By Nektaria Petrou
On a warm evening during Ramadan in 2012, I was sitting beside a blond stone bridge spanning a dry stream in Mustafapaşa, Turkey. The rocks behind the bridge were riddled with cave windows — remnants of old mansions. The iftar table was set with a potluck spread of yellow lentil soup, meat-stuffed eggplant, pilaf, and salads prepared by my host, writer Süreyya Aytaş, over a long day without food and water. Aytaş — who has black hair and olive skin despite hailing from a blond and blue-eyed Macedonian family — settled into her chair, glad that it was finally time to rest. We waited quietly, enjoying the soapy perfume of the hotel’s jasmine trellis, until the call to prayer sounded from the village minarets. At that moment, Aytaş raised her hands, whispered a prayer, and then brushed her palms over her face in a gesture of finalization, like the Judeo-Christian amen. The day’s fast was finished.
Less than a century ago, Mustafapaşa (at that time called Sinasos) was the hometown of the Rum Orthodox Christian caviar merchants and ship suppliers who did business in Istanbul’s Fish Bazaar and port. These Greek-speaking entrepreneurs used the fortunes they made in the Ottoman capital to turn their native Cappadocian village into a “Paris of the East,” as they were fond of calling it. They built mansions with neo-classical facades and ornate stonework, churches, countless chapels, and a mosque for their Muslim construction workers and field hands. Sinasos became a model of interreligious harmony. The central mosque and church were designed by the same architect to match. Christians sent plates of salted anchovies and mackerel to their Muslim neighbors during the Ramadan holidays. Muslims lit candles to Christian saints, stood witness to the midnight Easter liturgy on the tufa hills above the churches, and bathed in the therapeutic spring of Saint Nicholas. One Christian Sinasitite remembered that, upon the death of his father, the imam climbed to the minaret, weeping like a child, and chanted sela, a funeral hymn sung only for faithful Muslims.
Although early twentieth-century conflicts between Greece and the Ottoman Empire created interreligious tensions between Rum Orthodox Christians and Muslims throughout Anatolia, the peaceful symbiosis of Sinasos continued undisturbed. Sinasitite Christians fed poor Muslim children in their soup kitchens during World War I and, at the outbreak of the Greco-Turkish War in 1919, they even turned their homes into hospitals for battle-wounded Muslims.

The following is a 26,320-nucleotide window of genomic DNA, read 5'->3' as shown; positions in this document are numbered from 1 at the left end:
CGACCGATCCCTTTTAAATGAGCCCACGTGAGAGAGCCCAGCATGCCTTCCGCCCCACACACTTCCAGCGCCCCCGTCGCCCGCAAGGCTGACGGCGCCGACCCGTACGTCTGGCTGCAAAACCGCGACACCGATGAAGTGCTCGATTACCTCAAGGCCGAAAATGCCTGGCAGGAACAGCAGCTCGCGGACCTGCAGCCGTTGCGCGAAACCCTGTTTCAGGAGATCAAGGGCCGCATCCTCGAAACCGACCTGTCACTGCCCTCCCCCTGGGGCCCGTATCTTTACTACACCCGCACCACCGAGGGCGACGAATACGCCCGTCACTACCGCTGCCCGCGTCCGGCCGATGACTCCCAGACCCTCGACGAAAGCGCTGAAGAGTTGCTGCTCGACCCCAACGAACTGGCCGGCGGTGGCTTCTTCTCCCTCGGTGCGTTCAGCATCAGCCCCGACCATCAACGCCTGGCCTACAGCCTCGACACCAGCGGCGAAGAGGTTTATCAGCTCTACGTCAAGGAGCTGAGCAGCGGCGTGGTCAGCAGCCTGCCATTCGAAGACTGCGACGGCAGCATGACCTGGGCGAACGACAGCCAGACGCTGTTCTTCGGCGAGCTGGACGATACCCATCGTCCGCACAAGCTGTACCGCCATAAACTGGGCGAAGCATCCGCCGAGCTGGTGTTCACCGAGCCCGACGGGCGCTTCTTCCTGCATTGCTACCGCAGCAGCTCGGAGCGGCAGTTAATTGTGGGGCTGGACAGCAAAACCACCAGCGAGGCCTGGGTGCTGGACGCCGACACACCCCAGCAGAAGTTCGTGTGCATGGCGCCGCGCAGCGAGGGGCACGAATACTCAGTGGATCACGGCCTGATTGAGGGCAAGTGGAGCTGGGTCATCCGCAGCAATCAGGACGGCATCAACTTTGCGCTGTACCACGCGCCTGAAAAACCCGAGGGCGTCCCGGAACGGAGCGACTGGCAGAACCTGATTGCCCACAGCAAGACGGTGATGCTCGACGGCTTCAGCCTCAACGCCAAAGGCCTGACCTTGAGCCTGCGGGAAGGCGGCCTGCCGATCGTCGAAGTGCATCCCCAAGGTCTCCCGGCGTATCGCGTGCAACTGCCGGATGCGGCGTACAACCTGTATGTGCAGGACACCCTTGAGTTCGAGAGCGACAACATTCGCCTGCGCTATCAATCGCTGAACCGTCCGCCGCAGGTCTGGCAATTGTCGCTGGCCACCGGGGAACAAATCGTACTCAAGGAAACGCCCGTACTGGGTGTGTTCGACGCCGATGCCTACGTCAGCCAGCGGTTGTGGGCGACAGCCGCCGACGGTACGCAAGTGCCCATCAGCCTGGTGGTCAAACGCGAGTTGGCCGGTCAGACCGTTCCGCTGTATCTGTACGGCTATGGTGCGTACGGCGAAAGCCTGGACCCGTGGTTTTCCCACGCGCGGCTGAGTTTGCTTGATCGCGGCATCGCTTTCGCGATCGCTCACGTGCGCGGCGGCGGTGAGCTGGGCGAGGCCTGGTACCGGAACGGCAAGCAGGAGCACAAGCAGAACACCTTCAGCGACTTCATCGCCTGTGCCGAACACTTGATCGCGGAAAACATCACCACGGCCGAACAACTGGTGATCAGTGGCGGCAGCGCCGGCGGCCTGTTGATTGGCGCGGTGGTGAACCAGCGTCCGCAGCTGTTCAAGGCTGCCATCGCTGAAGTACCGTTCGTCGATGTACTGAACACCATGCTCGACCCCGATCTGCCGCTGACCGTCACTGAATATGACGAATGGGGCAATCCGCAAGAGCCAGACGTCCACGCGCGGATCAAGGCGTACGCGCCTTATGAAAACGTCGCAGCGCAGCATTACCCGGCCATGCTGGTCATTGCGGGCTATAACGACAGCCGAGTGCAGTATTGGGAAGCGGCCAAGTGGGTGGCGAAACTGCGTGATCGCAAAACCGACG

The Greco-Turkish War concluded in 1922, but not without bitter parting blows and mass atrocities committed by both sides. After the ceasefire, Turkey proposed a religion-based population exchange. Greece agreed. Between 1922 and 1924, the Rum Orthodox Christians of Turkey were forced to emigrate to Greece while the Muslims of Greece were forced to emigrate to Turkey. No consideration was given to language, cultural identity, or personal sentiment: the exchange was an absolute act of religious cleansing. With no choice but to leave behind their ancestral homes and family friends, caravans of Rums departed Sinasos for the port of Mersin, though they didn’t go alone. Their Muslim neighbors accompanied them on the 300-kilometer journey over the Taurus Mountains, ensuring their safety until the moment they boarded ships bound for Greece.
One of my reasons for travelling to Mustafapaşa in 2012 was to meet Aytaş, a descendent of the Macedonian Muslims resettled in the village as part of the exchange. I knew that Aytaş was the author of numerous books and films about her ancestral village near Kastoria, Greece, but I was surprised to find that she was also quite knowledgeable about the Christians whose empty houses her grandparents had occupied in 1924. Pleased to speak about her work — yet weak and dizzy from the Ramadan fast — Aytaş invited me to the evening iftar on the porch of her hotel.
Over dinner, we talked about the population exchange, the demolition of mosques and churches, Macedonian beliefs in fairies, and the Muslim practice of taking babies to Christian cemeteries for healing. After a dessert of flaky, honey-soaked baklava, I noticed groups of women passing beneath the stone bridge. I asked Aytaş if evening strolls were part of the Ramadan tradition.